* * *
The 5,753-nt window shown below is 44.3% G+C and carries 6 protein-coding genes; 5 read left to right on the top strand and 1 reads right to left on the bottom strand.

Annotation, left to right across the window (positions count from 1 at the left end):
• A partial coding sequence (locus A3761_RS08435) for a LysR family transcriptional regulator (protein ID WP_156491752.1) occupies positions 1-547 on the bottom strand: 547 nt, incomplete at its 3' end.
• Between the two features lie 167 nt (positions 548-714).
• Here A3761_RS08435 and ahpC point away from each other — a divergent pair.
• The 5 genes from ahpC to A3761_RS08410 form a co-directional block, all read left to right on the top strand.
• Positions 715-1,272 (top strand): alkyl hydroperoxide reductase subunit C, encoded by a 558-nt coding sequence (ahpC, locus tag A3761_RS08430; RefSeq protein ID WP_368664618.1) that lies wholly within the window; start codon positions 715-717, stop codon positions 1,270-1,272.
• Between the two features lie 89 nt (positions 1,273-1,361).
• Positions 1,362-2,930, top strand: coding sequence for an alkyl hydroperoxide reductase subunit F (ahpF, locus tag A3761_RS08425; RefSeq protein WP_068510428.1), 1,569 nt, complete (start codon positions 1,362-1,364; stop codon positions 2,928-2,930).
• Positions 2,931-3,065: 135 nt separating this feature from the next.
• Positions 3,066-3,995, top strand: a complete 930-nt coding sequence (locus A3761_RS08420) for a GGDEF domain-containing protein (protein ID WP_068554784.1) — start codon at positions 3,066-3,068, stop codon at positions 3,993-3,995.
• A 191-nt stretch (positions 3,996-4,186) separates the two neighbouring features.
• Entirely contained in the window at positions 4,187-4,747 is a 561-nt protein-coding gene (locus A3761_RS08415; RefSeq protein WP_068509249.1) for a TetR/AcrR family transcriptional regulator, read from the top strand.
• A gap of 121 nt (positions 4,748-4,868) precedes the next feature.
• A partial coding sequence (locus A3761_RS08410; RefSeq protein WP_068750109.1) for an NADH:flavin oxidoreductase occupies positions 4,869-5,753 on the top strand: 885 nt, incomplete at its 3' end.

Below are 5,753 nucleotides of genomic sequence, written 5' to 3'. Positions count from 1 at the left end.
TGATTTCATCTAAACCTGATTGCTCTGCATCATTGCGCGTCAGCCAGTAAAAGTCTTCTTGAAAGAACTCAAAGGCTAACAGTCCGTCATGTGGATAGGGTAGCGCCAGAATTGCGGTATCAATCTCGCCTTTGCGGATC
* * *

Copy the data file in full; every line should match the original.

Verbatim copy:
The 5,753-nt window shown below is 44.3% G+C and carries 6 protein-coding genes; 5 read left to right on the top strand and 1 reads right to left on the bottom strand.

Annotation, left to right across the window (positions count from 1 at the left end):
• A partial coding sequence (locus A3761_RS08435) for a LysR family transcriptional regulator (protein ID WP_156491752.1) occupies positions 1-547 on the bottom strand: 547 nt, incomplete at its 3' end.
• Between the two features lie 167 nt (positions 548-714).
• Here A3761_RS08435 and ahpC point away from each other — a divergent pair.
• The 5 genes from ahpC to A3761_RS08410 form a co-directional block, all read left to right on the top strand.
• Positions 715-1,272 (top strand): alkyl hydroperoxide reductase subunit C, encoded by a 558-nt coding sequence (ahpC, locus tag A3761_RS08430; RefSeq protein ID WP_368664618.1) that lies wholly within the window; start codon positions 715-717, stop codon positions 1,270-1,272.
• Between the two features lie 89 nt (positions 1,273-1,361).
• Positions 1,362-2,930, top strand: coding sequence for an alkyl hydroperoxide reductase subunit F (ahpF, locus tag A3761_RS08425; RefSeq protein WP_068510428.1), 1,569 nt, complete (start codon positions 1,362-1,364; stop codon positions 2,928-2,930).
• Positions 2,931-3,065: 135 nt separating this feature from the next.
• Positions 3,066-3,995, top strand: a complete 930-nt coding sequence (locus A3761_RS08420) for a GGDEF domain-containing protein (protein ID WP_068554784.1) — start codon at positions 3,066-3,068, stop codon at positions 3,993-3,995.
• A 191-nt stretch (positions 3,996-4,186) separates the two neighbouring features.
• Entirely contained in the window at positions 4,187-4,747 is a 561-nt protein-coding gene (locus A3761_RS08415; RefSeq protein WP_068509249.1) for a TetR/AcrR family transcriptional regulator, read from the top strand.
• A gap of 121 nt (positions 4,748-4,868) precedes the next feature.
• A partial coding sequence (locus A3761_RS08410; RefSeq protein WP_068750109.1) for an NADH:flavin oxidoreductase occupies positions 4,869-5,753 on the top strand: 885 nt, incomplete at its 3' end.

Below are 5,753 nucleotides of genomic sequence, written 5' to 3'. Positions count from 1 at the left end.
TGATTTCATCTAAACCTGATTGCTCTGCATCATTGCGCGTCAGCCAGTAAAAGTCTTCTTGAAAGAACTCAAAGGCTAACAGTCCGTCATGTGGATAGGGTAGCGCCAGAATTGCGGTATCAATCTCGCCTTTGCGGATC